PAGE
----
Police learn how to deal with domestic violence

Thursday October 29, 2015 Written by Published in Crime
Cook Islands police officer Tereapii Tapoki with the Fiji Women’s Crisis Centre coordinator Shamima Ali at the two-week training programme in Nadi, Fiji. 15102307/FWCC Cook Islands police officer Tereapii Tapoki with the Fiji Women’s Crisis Centre coordinator Shamima Ali at the two-week training programme in Nadi, Fiji. 15102307/FWCC

In a bid to better understand ways of handling the rising number of domestic violence cases in this country, officers from the Cook Islands Police Service have been taking part in a training programme in Fiji.

 

Two police officers from the Cook Islands are part of the two weeks training on gender, human rights and violence against women and girls which started last week in Nadi.

Sergeant Simiona Naku and Tereapii Tapoki are among a group of police officers from around the region participating in the training, held in conjunction with Fiji Women’s Crisis Centre (FWCC) and the Australian Federal Police.

Tapoki, who is also the regional gold medalist in discus, hopes to gain a better understanding of the issues under discussion.

She is hoping the programme will prove valuable in efforts to curb domestic violence in the Cook Islands.

“I’m hoping to have a clear and broader knowledge and understanding of the causes of domestic violence with the family and how we can minimise and stop these occurrences,” Tapoki said.

“I also want to learn as much as I can so I can share the knowledge with my fellow colleagues or maybe share to the community that domestic violence has no place in our society.”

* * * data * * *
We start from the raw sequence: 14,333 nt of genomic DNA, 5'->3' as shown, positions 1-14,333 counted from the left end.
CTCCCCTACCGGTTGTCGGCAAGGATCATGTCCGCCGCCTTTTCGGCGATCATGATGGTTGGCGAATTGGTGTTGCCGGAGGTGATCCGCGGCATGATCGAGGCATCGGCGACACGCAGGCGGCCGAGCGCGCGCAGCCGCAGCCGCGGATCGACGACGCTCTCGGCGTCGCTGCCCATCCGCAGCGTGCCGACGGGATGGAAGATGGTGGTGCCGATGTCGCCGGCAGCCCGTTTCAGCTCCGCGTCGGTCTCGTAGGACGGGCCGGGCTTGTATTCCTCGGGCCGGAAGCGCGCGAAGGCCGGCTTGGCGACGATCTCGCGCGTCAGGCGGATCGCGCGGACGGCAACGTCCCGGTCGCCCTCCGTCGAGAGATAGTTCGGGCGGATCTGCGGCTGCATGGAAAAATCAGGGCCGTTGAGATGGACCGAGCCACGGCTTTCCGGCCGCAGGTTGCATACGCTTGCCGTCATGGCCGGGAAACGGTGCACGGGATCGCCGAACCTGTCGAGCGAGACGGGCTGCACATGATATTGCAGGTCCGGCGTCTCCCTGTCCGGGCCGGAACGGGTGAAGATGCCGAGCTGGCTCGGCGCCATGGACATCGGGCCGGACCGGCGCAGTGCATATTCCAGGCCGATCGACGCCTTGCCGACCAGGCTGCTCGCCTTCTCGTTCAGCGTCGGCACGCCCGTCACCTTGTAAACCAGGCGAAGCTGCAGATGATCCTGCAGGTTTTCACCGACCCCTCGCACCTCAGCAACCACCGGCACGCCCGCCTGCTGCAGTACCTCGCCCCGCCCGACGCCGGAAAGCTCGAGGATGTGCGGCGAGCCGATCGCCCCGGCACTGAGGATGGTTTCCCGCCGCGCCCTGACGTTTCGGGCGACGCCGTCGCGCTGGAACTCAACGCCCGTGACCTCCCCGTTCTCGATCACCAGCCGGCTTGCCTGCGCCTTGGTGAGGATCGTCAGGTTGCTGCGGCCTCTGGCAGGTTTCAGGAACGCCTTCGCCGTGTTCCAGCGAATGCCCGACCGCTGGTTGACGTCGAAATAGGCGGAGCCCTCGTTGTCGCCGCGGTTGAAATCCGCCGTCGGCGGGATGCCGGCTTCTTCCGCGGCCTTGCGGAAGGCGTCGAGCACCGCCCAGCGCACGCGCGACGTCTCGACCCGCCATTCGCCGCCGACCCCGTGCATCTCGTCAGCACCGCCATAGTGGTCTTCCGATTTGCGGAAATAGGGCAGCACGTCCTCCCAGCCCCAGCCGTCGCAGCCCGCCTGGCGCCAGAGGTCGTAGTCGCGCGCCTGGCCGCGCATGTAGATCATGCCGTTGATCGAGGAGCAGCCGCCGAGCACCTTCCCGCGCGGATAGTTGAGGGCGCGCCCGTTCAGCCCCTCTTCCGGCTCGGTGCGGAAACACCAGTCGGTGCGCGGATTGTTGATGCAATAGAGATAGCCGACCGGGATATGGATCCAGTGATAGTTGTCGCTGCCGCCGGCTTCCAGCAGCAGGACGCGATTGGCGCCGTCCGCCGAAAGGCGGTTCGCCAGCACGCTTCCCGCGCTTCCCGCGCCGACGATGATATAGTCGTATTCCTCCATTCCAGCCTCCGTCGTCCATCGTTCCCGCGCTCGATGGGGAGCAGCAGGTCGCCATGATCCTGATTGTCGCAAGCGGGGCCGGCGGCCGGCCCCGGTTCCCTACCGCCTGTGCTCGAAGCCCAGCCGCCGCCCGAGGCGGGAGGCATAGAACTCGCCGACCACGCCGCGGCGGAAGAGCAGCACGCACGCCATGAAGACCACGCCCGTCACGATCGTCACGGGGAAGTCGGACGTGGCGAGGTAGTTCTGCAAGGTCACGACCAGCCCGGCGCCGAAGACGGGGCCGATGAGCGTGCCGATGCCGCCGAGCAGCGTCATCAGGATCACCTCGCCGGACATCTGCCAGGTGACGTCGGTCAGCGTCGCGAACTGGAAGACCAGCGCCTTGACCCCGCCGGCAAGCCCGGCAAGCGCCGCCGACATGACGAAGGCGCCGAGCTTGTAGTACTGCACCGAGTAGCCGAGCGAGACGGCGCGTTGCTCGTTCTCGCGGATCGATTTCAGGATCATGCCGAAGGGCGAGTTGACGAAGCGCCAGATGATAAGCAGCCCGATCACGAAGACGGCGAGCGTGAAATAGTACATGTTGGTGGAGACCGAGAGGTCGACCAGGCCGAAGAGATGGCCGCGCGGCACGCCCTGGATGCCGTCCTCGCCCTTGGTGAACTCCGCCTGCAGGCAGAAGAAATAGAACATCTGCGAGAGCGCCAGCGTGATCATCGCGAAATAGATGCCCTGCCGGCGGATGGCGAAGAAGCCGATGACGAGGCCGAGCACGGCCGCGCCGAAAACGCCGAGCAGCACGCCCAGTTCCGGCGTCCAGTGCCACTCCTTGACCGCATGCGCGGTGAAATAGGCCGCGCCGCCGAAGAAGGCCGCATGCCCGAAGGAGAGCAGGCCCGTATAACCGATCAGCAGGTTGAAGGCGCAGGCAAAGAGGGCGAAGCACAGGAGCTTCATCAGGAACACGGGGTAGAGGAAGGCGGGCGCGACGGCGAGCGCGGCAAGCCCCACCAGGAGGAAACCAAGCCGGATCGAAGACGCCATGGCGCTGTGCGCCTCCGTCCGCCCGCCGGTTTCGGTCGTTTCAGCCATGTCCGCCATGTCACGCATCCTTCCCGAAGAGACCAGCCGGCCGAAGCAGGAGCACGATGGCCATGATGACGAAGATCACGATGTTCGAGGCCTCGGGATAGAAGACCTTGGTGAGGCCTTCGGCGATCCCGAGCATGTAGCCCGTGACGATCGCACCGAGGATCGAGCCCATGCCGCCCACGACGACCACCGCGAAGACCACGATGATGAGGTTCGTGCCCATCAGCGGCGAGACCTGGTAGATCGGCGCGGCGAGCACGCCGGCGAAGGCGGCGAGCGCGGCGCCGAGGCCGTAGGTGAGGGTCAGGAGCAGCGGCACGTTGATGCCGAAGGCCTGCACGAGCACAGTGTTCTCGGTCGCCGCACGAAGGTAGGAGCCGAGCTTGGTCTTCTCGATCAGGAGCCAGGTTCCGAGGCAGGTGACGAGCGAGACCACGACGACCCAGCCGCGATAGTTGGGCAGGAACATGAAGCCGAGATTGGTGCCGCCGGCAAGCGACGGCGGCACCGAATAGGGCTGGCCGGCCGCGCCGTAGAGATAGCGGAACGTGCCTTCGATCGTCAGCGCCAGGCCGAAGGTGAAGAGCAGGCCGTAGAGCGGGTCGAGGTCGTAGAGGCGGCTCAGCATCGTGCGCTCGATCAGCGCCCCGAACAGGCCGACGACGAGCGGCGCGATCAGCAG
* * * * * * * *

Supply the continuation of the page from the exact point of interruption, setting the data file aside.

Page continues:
FWCC coordinator Shamima Ali said violence against women and girls was a big problem throughout the Pacific and the police response was often a challenge.

She told course participants that the aim of the training was for police officers to learn about gender-based violence and the dynamics of other forms of crimes.

“Gender based violence happens at homes, on the streets, workplaces and it is everywhere,” Ali said.

“Training teaches the officers to be more sensitive towards victims of gender-based violence. It is also about the police officers changing their own behaviour and attitudes so they can respond better to victims of gender-based violence.”

The Australian Federal Police is using the training as part of its Pacific Development Programme.

Police officers from Samoa, Nauru, Cook Islands, Vanuatu, Tonga, Fiji, Kiribati, Solomon Islands and Tuvalu are attending the programme, which ends tomorrow

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